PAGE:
It is a common delusion that you make things better by talking about them. — Dame Rose Macaulay

Is this true? I need to know.

I’ve always believed that talking things out is the right thing to do, but I am doubting, doubting, doubting these days. And here’s this dame (a novelist and travel writer) telling me my belief is delusional.

But I need explanations. Is nothing made better by talking, or are some things made better and some worse? And which are made worse and which better? And are we talking about talking between affected parties, or talking to someone else?

Research is finding that, contrary to popular assumption, insisting people talk about trauma immediately after it occurs actually increases the risk of PTSD.

But what about run-of-the-mill problems? Fights with friends? Marital difficulties? Problems at work? Sometimes it seems like venting to friends just makes a problem feel worse and worse. Like talking after a trauma, venting sometimes makes the problem calcify in my brain, as I build arguments and build arguments and build arguments and justify and justify and justify until I have walled myself into the problem with what feels like no way out.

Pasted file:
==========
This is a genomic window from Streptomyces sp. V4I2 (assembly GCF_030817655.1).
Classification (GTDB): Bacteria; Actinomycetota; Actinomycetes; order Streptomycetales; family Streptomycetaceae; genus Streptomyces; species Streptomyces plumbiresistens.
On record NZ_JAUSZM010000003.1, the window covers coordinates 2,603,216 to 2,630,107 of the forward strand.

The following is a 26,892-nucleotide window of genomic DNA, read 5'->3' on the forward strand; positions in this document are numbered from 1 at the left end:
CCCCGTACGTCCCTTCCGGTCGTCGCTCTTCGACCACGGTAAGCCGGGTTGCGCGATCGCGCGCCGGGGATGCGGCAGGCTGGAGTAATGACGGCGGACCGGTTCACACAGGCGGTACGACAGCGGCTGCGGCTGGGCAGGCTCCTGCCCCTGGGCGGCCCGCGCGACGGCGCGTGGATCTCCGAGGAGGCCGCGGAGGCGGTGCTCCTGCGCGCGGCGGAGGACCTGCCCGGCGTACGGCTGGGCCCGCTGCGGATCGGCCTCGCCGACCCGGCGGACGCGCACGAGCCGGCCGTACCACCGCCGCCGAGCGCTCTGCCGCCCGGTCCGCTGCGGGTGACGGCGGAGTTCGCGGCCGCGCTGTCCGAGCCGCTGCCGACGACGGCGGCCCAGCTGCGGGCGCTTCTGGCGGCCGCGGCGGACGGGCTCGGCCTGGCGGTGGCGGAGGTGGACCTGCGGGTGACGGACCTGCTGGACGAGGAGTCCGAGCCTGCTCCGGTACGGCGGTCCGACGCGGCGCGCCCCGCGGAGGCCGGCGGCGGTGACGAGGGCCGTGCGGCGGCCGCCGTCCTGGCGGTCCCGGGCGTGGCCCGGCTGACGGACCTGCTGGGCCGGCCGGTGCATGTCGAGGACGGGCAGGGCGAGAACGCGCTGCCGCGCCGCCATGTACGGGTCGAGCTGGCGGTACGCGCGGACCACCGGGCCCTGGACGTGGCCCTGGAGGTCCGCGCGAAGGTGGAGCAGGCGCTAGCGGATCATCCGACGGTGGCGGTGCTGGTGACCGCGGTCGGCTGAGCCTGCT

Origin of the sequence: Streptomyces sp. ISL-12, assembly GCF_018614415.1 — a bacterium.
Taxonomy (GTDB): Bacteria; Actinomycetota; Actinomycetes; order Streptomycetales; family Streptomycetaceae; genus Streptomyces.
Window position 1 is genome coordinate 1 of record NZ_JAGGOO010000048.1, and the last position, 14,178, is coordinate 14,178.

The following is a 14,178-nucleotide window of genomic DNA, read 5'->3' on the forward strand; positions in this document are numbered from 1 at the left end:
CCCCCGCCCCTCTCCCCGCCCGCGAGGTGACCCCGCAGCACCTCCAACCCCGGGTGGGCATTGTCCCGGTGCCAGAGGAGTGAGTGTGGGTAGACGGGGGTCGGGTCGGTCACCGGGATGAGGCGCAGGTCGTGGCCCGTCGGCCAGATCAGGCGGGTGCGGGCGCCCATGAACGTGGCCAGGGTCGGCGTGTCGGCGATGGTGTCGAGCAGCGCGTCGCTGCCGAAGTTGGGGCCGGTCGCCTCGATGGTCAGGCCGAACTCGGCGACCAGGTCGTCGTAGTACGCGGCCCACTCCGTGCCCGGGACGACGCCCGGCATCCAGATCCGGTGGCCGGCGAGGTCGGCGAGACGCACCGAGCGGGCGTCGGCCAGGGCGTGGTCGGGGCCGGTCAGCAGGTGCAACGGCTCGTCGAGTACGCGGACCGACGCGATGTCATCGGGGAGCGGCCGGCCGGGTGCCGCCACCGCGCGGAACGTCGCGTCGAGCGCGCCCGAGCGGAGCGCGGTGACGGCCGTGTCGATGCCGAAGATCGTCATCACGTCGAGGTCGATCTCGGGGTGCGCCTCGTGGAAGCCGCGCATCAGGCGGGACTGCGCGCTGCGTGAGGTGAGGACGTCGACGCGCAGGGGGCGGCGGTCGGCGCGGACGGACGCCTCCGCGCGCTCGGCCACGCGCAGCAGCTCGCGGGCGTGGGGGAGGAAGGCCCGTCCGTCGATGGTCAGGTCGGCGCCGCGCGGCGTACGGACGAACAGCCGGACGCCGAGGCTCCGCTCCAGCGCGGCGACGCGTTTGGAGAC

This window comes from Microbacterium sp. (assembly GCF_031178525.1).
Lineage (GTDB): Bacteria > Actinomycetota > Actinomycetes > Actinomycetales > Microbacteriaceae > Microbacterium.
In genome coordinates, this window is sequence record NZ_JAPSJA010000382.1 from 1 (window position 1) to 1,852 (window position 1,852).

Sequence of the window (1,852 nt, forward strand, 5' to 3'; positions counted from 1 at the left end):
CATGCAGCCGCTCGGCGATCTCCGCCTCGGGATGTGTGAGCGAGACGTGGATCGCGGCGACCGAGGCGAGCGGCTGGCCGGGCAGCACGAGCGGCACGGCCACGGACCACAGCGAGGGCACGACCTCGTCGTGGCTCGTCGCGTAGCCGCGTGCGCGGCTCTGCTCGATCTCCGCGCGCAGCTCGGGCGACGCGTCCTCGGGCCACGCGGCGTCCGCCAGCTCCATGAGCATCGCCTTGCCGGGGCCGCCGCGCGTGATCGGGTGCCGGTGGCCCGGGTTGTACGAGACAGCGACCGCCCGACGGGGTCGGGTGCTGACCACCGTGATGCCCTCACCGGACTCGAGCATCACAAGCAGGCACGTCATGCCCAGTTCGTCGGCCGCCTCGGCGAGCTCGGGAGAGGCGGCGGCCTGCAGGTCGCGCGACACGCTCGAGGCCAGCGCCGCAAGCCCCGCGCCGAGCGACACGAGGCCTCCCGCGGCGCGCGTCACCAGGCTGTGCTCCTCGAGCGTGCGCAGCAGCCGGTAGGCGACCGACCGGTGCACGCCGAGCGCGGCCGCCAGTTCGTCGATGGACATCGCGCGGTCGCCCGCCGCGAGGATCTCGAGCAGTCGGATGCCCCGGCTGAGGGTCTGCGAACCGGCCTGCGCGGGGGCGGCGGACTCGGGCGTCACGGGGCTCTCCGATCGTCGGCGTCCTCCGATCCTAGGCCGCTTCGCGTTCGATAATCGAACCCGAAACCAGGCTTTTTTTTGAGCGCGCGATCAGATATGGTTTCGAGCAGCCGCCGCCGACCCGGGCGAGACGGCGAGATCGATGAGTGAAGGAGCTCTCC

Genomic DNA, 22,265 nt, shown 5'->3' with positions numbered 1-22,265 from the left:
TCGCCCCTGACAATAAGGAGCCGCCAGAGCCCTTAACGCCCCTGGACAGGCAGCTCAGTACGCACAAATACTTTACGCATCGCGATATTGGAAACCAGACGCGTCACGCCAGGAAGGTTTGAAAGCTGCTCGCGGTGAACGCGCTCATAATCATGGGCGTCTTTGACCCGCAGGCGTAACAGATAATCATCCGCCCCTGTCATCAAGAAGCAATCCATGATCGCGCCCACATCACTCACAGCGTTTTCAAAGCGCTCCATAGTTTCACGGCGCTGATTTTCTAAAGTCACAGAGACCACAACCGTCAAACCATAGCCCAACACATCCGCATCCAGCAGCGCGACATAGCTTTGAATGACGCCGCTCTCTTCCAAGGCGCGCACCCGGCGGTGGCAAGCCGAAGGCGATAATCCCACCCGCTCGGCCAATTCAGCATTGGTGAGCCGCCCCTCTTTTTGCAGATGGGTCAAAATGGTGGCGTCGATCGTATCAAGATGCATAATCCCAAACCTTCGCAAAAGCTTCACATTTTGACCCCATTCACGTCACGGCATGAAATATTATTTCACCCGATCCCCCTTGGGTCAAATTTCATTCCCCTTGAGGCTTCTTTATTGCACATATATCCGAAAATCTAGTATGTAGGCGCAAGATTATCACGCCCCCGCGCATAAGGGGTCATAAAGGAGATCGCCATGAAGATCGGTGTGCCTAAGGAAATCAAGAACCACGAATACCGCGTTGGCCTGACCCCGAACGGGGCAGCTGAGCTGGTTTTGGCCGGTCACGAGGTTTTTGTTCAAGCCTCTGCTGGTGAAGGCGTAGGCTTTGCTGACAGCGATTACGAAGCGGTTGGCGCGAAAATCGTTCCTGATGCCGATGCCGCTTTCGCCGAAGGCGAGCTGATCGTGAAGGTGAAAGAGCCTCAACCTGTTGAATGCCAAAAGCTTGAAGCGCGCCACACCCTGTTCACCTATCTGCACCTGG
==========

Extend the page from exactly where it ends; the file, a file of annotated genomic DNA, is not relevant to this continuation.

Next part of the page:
Talking about things feels good to me. It lets a breath of fresh air into my rumination, and sometimes I can talk my way to insight. Sometimes the person I’m talking to has useful things to say. Sometimes just venting releases enough pressure to allow a problem to dissipate.

But other times, my feels-good talking is the other person’s feels-bad talking, and what started as my problem then turns into the other person’s problem. Or the talking itself creates its own new problem. And then I don’t know if I should talk about that problem, the talking problem, or just shut up for once.

You see my problem. What’s the answer? Can we talk about it?

Photo of man with tape over mouth available from Shutterstock.



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    Last reviewed: 14 Sep 2012

APA Reference
Dembling, S. (2012). Shaddup Already!. Psych Central. Retrieved on March 29, 2015, from



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